fifth aircraft of its type built) was described by Tom Darby in
Affair” as being a white elephant. The
fuel, JP-88, has to be specially ordered, an expensive undertaking in
and a process made more expensive by the fact that it has to be
surreptitiously through “back channels.”
For lengthy flights, refueling stops or in-flight refueling is
required. Tanker service for this type
of craft is limited under normal circumstance and, again, is made more
by the need to obtain it through “back
channels.” Flight time at subsonic speeds and
in-flight refueling is
4.2 hours, absolute maximum.
Like the F-117, there is simply no way for the plane to blend
in with other
aircraft, so it is limited primarily to night missions and is
forbidden from taking off or landing in public view. The
underground hanger for the plane is also
expensive to man and maintain. The
hanger is under a deserted airfield roughly an hour's drive from the
Finally, the plane is in many ways a mechanical nightmare
with balky software and engine turbine problems brought on by the
fuel. Because of the extraordinary difficulties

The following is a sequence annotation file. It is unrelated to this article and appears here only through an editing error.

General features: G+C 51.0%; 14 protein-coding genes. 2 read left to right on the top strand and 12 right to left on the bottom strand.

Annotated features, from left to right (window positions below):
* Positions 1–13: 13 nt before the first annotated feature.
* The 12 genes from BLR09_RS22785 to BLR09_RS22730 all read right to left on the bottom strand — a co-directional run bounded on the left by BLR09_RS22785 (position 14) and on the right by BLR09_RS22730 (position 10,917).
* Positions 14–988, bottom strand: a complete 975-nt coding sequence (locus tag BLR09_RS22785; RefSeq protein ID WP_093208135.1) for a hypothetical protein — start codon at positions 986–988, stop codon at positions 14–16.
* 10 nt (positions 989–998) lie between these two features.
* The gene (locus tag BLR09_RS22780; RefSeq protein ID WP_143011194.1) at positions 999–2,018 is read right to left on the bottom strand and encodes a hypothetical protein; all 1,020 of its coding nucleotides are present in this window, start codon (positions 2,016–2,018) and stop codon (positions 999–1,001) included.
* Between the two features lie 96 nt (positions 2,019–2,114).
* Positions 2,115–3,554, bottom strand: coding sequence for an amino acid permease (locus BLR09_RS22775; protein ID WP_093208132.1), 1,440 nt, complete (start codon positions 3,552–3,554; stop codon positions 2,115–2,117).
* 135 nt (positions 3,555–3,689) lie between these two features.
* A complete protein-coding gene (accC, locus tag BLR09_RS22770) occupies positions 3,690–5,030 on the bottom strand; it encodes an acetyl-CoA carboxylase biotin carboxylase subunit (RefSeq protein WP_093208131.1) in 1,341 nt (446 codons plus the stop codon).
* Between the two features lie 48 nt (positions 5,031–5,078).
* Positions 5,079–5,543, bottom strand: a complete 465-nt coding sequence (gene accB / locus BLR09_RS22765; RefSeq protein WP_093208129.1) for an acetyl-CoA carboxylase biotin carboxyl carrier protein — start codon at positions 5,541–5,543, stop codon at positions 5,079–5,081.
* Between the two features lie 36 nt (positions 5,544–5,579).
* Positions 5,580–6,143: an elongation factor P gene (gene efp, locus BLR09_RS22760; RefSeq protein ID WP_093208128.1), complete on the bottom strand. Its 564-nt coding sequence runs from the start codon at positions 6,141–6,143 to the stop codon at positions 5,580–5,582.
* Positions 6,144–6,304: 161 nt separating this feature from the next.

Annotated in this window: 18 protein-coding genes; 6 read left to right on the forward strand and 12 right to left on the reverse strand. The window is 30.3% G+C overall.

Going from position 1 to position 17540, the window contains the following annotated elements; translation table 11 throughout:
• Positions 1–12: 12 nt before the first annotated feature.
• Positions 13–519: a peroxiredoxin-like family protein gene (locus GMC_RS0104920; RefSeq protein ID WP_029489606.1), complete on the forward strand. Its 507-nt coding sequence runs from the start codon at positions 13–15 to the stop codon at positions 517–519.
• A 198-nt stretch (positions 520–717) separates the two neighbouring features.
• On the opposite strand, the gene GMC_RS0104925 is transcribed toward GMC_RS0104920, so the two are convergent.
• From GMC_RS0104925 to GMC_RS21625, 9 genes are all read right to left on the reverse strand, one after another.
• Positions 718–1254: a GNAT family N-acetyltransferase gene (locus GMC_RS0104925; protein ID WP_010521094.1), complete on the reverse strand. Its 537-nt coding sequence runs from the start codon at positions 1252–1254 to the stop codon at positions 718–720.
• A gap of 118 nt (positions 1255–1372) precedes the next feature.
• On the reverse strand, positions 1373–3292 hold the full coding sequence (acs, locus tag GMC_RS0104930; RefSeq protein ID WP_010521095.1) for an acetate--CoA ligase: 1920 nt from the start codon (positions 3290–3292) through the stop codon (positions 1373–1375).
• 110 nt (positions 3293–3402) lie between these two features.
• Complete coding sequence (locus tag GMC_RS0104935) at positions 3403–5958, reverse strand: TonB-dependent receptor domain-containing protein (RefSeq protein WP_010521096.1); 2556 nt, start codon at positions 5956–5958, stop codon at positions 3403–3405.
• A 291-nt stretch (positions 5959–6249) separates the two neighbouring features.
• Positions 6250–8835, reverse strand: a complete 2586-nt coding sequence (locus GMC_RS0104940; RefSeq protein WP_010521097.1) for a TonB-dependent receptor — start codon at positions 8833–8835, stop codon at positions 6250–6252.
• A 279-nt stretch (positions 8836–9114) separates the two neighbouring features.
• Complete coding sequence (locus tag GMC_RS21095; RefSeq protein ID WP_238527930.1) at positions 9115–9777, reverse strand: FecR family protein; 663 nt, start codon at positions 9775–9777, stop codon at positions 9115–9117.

involved with operating the plane, and because of its limited
availability is limited to extreme emergencies.
Nightbird Five is described in detail in “The Orion
The following is some geographical information for Nightwatch:
1. The Nightwatch Institute is a cluster of
buildings off of Whitehaven Parkway (and near 35th Street).
Whitehaven Parkway is on the outer edge of
2. Nightwatch also
leases some office space in
the Foggy Bottom area of Washington, DC, primarily
because of its
proximity to the State Department. Of course, the institute
occupies) temporary working spaces as needed throughout the world.
3. Simon lives in a townhouse on
Reservoir Rd NW
near Georgetown University. It is a two-story
bedrooms, a library, a fireplace, a kitchen, a